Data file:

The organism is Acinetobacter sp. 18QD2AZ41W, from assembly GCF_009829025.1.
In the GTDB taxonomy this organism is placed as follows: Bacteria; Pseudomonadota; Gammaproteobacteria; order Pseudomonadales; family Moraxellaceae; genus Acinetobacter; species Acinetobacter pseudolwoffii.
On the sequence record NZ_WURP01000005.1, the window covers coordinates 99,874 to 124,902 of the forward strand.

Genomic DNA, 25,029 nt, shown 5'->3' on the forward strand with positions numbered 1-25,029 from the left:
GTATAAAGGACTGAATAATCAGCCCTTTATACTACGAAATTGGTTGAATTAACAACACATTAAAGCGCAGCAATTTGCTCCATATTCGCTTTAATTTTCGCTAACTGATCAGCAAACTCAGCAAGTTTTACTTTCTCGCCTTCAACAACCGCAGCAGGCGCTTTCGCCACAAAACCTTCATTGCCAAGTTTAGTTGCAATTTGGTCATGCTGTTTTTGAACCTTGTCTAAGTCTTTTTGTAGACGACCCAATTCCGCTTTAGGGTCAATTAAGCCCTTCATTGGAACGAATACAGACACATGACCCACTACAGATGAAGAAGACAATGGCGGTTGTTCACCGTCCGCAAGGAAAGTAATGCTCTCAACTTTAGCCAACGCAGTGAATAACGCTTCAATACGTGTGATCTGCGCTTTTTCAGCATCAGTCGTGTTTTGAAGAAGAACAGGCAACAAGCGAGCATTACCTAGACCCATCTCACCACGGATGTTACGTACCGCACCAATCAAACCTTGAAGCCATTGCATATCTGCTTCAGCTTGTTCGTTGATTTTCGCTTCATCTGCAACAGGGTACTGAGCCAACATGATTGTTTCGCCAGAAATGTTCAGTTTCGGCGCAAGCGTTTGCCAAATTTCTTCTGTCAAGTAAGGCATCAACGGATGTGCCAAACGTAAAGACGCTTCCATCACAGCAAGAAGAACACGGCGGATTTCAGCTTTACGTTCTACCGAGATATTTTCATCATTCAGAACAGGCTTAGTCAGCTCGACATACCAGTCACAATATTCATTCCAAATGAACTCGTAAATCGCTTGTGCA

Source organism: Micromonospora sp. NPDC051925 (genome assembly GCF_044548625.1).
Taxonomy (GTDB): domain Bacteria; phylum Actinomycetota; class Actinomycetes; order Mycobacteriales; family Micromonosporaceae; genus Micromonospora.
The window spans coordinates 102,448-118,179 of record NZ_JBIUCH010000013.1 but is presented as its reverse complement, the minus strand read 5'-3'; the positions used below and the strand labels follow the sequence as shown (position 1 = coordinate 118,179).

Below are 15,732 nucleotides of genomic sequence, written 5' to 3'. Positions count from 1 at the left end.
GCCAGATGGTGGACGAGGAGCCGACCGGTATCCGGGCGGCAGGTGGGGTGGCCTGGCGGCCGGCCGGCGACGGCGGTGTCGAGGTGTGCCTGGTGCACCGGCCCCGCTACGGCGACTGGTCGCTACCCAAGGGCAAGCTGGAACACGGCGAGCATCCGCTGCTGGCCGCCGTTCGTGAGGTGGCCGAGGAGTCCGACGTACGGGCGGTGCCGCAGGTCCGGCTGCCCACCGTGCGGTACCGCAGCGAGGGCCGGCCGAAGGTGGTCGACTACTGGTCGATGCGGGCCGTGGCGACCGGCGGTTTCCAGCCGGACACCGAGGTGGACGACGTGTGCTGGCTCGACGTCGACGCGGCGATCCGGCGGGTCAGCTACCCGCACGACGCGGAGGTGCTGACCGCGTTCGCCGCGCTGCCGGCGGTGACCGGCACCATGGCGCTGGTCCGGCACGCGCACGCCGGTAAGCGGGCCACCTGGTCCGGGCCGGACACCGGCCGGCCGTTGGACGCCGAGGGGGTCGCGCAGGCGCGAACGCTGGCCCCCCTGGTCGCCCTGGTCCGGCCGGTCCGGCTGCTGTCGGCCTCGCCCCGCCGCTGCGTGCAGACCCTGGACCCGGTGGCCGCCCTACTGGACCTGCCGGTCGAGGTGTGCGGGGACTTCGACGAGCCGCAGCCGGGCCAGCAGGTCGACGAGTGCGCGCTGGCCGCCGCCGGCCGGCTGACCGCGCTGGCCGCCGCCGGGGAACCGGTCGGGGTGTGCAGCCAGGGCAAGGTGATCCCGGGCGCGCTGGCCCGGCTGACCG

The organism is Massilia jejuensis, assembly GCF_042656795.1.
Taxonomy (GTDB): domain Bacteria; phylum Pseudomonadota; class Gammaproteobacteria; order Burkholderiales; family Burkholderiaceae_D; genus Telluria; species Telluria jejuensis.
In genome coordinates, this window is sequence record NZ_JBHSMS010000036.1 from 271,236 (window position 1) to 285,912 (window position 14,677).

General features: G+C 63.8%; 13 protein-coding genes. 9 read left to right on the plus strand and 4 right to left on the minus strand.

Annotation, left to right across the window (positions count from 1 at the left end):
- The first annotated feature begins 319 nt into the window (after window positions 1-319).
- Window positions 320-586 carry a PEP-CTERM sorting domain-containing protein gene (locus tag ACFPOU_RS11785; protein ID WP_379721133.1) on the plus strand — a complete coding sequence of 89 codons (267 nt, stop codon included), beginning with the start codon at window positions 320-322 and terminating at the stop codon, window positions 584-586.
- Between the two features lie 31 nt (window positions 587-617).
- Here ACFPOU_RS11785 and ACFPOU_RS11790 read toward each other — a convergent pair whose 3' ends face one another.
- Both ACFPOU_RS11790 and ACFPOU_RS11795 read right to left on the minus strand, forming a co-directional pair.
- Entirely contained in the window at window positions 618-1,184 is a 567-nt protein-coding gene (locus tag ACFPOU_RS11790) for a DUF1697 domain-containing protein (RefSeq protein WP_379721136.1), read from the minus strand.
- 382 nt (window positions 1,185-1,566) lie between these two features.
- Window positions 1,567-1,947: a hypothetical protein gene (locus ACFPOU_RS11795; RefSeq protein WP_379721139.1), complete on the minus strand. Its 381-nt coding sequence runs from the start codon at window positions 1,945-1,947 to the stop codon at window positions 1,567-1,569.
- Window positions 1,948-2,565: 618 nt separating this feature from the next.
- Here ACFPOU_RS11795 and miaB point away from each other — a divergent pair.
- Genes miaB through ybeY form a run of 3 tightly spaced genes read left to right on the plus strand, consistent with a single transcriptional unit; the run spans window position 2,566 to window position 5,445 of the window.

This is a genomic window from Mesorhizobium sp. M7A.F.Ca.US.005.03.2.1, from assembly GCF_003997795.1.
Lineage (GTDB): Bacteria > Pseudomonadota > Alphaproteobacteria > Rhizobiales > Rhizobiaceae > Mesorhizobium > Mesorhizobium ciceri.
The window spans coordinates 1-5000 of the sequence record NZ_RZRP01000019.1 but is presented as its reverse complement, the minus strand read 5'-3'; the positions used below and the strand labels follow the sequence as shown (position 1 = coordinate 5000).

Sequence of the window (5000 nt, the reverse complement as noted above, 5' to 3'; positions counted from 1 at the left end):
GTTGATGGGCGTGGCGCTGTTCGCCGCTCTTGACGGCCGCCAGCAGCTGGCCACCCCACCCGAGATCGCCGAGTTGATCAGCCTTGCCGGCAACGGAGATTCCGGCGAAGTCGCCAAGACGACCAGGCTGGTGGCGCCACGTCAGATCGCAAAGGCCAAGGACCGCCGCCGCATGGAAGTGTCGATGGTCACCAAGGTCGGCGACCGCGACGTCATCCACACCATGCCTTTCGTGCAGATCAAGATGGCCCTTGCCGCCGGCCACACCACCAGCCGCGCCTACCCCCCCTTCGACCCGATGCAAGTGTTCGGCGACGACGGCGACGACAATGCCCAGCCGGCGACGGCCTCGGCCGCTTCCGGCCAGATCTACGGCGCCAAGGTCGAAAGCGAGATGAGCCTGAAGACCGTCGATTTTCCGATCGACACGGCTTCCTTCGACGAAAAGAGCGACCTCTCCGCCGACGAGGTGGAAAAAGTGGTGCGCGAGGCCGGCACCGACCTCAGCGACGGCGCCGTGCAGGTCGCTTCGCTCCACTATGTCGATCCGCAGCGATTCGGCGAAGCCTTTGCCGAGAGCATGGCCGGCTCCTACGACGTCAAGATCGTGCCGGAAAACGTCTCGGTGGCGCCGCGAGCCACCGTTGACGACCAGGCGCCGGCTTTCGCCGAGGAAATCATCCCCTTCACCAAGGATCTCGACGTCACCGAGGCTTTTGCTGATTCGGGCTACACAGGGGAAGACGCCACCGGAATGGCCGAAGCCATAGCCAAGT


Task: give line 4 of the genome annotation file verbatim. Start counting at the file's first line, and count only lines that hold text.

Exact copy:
Genomic DNA, 25,029 nt, shown 5'->3' on the forward strand with positions numbered 1-25,029 from the left: